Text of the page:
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Don't Race Out To Buy American Financial Group, Inc. (NYSE:AFG) Just Because It's Going Ex-Dividend

Simply Wall St
·3 min read

It looks like American Financial Group, Inc. (NYSE:AFG) is about to go ex-dividend in the next four days. If you purchase the stock on or after the 14th of January, you won't be eligible to receive this dividend, when it is paid on the 25th of January.

American Financial Group's next dividend payment will be US$0.50 per share, on the back of last year when the company paid a total of US$2.00 to shareholders. Based on the last year's worth of payments, American Financial Group stock has a trailing yield of around 2.2% on the current share price of $91.06. Dividends are an important source of income to many shareholders, but the health of the business is crucial to maintaining those dividends. That's why we should always check whether the dividend payments appear sustainable, and if the company is growing.

View our latest analysis for American Financial Group

Dividends are usually paid out of company profits, so if a company pays out more than it earned then its dividend is usually at greater risk of being cut. American Financial Group paid out more than half (64%) of its earnings last year, which is a regular payout ratio for most companies.

When a company paid out less in dividends than it earned in profit, this generally suggests its dividend is affordable. The lower the % of its profit that it pays out, the greater the margin of safety for the dividend if the business enters a downturn.

Click here to see the company's payout ratio, plus analyst estimates of its future dividends.

historic-dividend
historic-dividend

Have Earnings And Dividends Been Growing?

Businesses with shrinking earnings are tricky from a dividend perspective. Investors love dividends, so if earnings fall and the dividend is reduced, expect a stock to be sold off heavily at the same time. American Financial Group's earnings per share have fallen at approximately 11% a year over the previous five years. When earnings per share fall, the maximum amount of dividends that can be paid also falls.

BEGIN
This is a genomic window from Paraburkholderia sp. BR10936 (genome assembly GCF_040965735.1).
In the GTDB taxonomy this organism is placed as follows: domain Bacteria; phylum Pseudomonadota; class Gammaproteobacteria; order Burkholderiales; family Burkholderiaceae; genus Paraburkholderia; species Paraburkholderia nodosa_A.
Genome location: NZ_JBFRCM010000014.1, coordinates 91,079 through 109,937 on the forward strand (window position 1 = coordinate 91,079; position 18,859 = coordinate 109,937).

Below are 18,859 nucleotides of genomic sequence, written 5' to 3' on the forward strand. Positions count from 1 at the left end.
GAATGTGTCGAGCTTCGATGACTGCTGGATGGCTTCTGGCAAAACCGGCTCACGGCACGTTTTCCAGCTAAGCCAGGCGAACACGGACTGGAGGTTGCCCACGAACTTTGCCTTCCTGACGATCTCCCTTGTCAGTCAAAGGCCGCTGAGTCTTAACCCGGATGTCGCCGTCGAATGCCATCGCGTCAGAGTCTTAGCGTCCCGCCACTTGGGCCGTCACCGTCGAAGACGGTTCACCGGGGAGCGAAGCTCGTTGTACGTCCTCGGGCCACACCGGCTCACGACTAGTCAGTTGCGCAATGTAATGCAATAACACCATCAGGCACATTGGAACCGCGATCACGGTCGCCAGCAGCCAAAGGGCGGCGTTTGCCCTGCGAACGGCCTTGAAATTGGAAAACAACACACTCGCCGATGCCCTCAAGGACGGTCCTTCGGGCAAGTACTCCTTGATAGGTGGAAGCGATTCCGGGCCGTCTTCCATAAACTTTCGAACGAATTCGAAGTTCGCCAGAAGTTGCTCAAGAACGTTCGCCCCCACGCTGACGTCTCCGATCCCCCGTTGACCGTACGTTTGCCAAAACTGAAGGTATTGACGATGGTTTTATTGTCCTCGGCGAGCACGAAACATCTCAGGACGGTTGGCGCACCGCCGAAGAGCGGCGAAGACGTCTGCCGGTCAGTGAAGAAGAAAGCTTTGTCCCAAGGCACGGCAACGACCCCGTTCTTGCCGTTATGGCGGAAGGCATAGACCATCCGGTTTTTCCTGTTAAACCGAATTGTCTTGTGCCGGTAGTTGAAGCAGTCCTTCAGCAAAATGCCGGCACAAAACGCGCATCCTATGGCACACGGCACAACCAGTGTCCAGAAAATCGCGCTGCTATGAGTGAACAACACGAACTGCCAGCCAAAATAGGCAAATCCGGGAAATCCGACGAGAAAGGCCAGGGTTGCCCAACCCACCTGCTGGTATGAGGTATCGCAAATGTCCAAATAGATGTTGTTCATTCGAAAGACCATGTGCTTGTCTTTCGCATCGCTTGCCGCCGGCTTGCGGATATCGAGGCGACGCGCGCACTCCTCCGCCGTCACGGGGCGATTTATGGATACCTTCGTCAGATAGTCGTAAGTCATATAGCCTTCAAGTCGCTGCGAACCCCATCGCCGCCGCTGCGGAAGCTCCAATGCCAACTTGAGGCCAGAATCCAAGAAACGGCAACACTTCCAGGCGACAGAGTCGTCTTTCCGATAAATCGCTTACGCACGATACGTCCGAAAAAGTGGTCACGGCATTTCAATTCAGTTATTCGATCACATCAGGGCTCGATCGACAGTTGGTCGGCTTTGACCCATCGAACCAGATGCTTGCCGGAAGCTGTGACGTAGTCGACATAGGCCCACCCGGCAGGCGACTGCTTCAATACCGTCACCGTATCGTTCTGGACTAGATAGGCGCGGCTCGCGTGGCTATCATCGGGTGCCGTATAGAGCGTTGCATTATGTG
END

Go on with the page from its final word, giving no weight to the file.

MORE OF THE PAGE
Many investors will assess a company's dividend performance by evaluating how much the dividend payments have changed over time. Since the start of our data, 10 years ago, American Financial Group has lifted its dividend by approximately 14% a year on average. Growing the dividend payout ratio while earnings are declining can deliver nice returns for a while, but it's always worth checking for when the company can't increase the payout ratio any more - because then the music stops.

Final Takeaway

Has American Financial Group got what it takes to maintain its dividend payments? We're not overly enthused to see American Financial Group's earnings in retreat at the same time as the company is paying out more than half of its earnings as dividends to shareholders. All things considered, we're not optimistic about its dividend prospects, and would be inclined to leave it on the shelf for now.

Although, if you're still interested in American Financial Group and want to know more, you'll find it very useful to know what risks this stock faces. Every company has risks, and we've spotted 5 warning signs for American Financial Group you should know about.

We wouldn't recommend just buying the first dividend stock you see, though. Here's a list of interesting dividend stocks with a greater than 2% yield and an upcoming dividend.

This article by Simply Wall St is general in nature. It does not constitute a recommendation to buy or sell any stock, and does not take account of your objectives, or your financial situation. We aim to bring you long-term focused analysis driven by fundamental data. Note that our analysis may not factor in the latest price-sensitive company announcements or qualitative material. Simply Wall St has no position in any stocks mentioned.

Have feedback on this article? Concerned about the content? Get in touch with us directly. Alternatively, email editorial-team (at) simplywallst.com.